The Young Lord

From the childhood of the Restless Hungarian… The Hungarian word for motion picture theater, mozi, was coined in 1907. The American word movie came into usage one year later. Movies came early to Budapest. The pomp and circumstance of royalty was a popular topic in the first Hungarian newsreels.     Otto von Habsburg, the […]

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NAKASHIMA’S ROOF

  When I went to interview Mira Nakashima, the daughter of the famous craftsman, George Nakashima, I had the sense of stepping into another world, completely removed from the bold urban sculptures and structures I had been documenting. A small woodland hamlet, informed by the Japanese aesthetic, is the site of the George Nakashima Woodworker […]

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CHICAGO’S PICASSO

On August 15, 1967 – thousands attended the unveiling of Chicago’s most monumental work of public art. The Chicago Symphony Orchestra was on hand to perform George Gershwin’s symphonic poem, “An American in Paris.” On the sidelines pickets denounced the event on the grounds of incomprehensibility. Chicago Mayor Daley pulled on a white ribbon and […]

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FOUND IN TRANSLATION

“Hungarians are the only people in Europe without racial and linguistic relatives in Europe, therefore they are the loneliest on the continent. This… perhaps explains the peculiar intensity of their existence… Hopeless solitude feed their creativity, the desire for achieving… To be Hungarian is a collective neurosis.” – Arthur Koestler A number of Hungarian speakers […]

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My Father’s House

Imagine returning to the place of your childhood and, half a century later, finding it completely unchanged; the land, the house, the furniture, the light and the smells.  Such is my experience here, at the eastern-most destination of my road trip by the in Wellfleet, Cape Cod.  I have been given a month’s retreat on […]

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The Zombie Revolt

When I found a stack of poems, in Hungarian, dating from the 1930s I hoped I had a trove that would yield the secrets of Paul Weidlinger’s teenage years.   It turns out that most of them are drivel (sort of what you’d expect from a teenage boy) but there is a particularly dark one that […]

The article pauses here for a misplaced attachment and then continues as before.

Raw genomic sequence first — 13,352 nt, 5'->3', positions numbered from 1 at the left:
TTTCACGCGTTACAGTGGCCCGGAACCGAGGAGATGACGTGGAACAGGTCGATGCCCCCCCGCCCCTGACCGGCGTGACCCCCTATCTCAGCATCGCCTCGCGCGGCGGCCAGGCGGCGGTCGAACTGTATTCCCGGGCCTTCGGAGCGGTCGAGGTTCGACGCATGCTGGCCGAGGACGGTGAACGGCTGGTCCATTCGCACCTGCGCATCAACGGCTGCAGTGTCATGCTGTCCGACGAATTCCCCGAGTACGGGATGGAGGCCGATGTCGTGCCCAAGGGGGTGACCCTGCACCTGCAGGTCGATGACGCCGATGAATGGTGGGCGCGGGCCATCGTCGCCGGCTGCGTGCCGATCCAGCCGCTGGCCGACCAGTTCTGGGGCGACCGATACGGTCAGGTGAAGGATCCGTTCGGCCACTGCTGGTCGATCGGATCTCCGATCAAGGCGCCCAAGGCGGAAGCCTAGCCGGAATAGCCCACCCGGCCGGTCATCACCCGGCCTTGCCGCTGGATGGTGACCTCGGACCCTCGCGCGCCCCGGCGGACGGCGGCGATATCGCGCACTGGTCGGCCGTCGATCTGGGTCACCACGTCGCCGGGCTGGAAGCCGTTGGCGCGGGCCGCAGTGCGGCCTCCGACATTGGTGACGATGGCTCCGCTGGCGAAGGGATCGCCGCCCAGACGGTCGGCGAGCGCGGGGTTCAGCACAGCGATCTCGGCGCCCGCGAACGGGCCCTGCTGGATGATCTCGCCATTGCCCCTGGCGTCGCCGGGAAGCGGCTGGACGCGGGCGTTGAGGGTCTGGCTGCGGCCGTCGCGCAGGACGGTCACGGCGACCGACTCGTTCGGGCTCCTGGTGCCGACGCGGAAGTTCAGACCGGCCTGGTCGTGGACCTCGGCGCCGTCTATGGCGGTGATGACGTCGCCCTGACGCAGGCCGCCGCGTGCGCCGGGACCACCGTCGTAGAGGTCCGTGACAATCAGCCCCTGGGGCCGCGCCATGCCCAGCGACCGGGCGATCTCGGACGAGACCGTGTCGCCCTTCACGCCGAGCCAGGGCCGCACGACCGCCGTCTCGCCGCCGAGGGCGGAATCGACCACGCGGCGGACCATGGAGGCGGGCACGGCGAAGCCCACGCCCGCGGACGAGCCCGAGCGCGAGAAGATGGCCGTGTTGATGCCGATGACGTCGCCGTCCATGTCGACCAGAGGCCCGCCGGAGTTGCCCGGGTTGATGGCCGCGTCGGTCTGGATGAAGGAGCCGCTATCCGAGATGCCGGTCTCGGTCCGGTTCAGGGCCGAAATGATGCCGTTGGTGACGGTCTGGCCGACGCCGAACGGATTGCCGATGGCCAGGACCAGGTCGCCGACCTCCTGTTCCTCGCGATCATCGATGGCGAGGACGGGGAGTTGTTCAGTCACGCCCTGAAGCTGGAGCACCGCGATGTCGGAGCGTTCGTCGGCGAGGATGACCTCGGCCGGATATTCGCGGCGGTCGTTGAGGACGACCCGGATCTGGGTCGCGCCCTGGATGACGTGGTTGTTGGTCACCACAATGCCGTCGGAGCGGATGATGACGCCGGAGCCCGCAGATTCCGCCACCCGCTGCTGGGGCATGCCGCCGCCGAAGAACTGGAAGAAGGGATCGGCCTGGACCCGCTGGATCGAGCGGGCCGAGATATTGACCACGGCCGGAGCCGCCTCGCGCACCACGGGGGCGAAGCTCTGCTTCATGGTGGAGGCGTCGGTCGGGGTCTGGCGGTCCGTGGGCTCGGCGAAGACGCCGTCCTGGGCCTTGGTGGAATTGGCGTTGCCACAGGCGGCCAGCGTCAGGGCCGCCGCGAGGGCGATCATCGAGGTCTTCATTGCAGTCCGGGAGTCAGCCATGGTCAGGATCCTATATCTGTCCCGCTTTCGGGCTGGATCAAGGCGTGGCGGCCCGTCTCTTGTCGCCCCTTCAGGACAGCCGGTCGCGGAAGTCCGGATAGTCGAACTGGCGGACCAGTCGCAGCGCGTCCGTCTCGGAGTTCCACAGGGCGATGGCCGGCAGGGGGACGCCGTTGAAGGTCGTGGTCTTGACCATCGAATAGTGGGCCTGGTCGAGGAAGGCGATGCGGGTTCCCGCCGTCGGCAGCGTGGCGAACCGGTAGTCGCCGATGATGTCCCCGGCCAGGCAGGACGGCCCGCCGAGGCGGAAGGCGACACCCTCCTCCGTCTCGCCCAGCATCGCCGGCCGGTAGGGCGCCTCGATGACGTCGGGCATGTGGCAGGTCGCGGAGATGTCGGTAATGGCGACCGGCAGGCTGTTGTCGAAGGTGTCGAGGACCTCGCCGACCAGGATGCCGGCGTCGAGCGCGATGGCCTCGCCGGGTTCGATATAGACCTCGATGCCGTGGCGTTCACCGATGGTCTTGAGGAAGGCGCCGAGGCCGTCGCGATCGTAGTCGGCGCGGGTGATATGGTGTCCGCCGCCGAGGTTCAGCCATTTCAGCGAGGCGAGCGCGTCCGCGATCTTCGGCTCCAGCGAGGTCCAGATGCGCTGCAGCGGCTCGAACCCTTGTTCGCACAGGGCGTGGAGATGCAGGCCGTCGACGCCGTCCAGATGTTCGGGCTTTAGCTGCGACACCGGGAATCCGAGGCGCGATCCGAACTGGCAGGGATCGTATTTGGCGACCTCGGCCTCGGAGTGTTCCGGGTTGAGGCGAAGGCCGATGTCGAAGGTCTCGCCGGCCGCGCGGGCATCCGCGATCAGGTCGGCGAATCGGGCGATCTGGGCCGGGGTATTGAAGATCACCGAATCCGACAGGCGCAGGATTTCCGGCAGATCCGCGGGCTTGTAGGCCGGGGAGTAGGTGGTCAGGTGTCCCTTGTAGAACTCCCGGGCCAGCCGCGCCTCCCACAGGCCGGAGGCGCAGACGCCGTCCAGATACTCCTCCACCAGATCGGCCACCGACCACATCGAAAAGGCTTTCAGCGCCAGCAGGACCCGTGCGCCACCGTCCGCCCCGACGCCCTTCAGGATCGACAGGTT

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THE STRENGTH BEHIND THE BEAUTY: THE WALKER ART CENTER

What is the relationship between architect and structural engineer?  How do they work together?  Architects conceive the form. Engineers are the mediators between the idea of the form and its physical realization in concrete, glass, steel, brick, stone, and wood. As I traverse the country looking at buildings that my father engineered I keep asking: […]

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TWO CHURCHES BY BREUER

Early in 1961 Paul Weidlinger received an urgent call from the architect Marcel Breuer.  Something had gone horribly wrong during the construction of the Abbey Church that Breuer had designed for the community of Benedictine Monks in Collegeville, Minnesota. Breuer, like my father, was Hungarian.   Both were influenced by the Bauhaus Movement and they knew […]

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THE GRAIL

Driving cross-country on my trip to photograph my father’s buildings, I am experimenting with time-lapse photography. Beside me, on the passenger seat, is a camera snapping a picture of the road ahead every second.  In western Wyoming, with great cumulus clouds scudding overhead, I listen to medieval music: Perceval: la quête du Graal (The Quest […]

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RUNNING ON EMPTY

This post is a bit off-topic.  It’s not about Paul Weidlinger although I think he would have appreciated the discourse. It is the first day of my cross-country pilgrimage to visit the buildings he engineered. I drove 550 miles and ran out of gas in the middle of nowhere, in the shadow of a verdant […]

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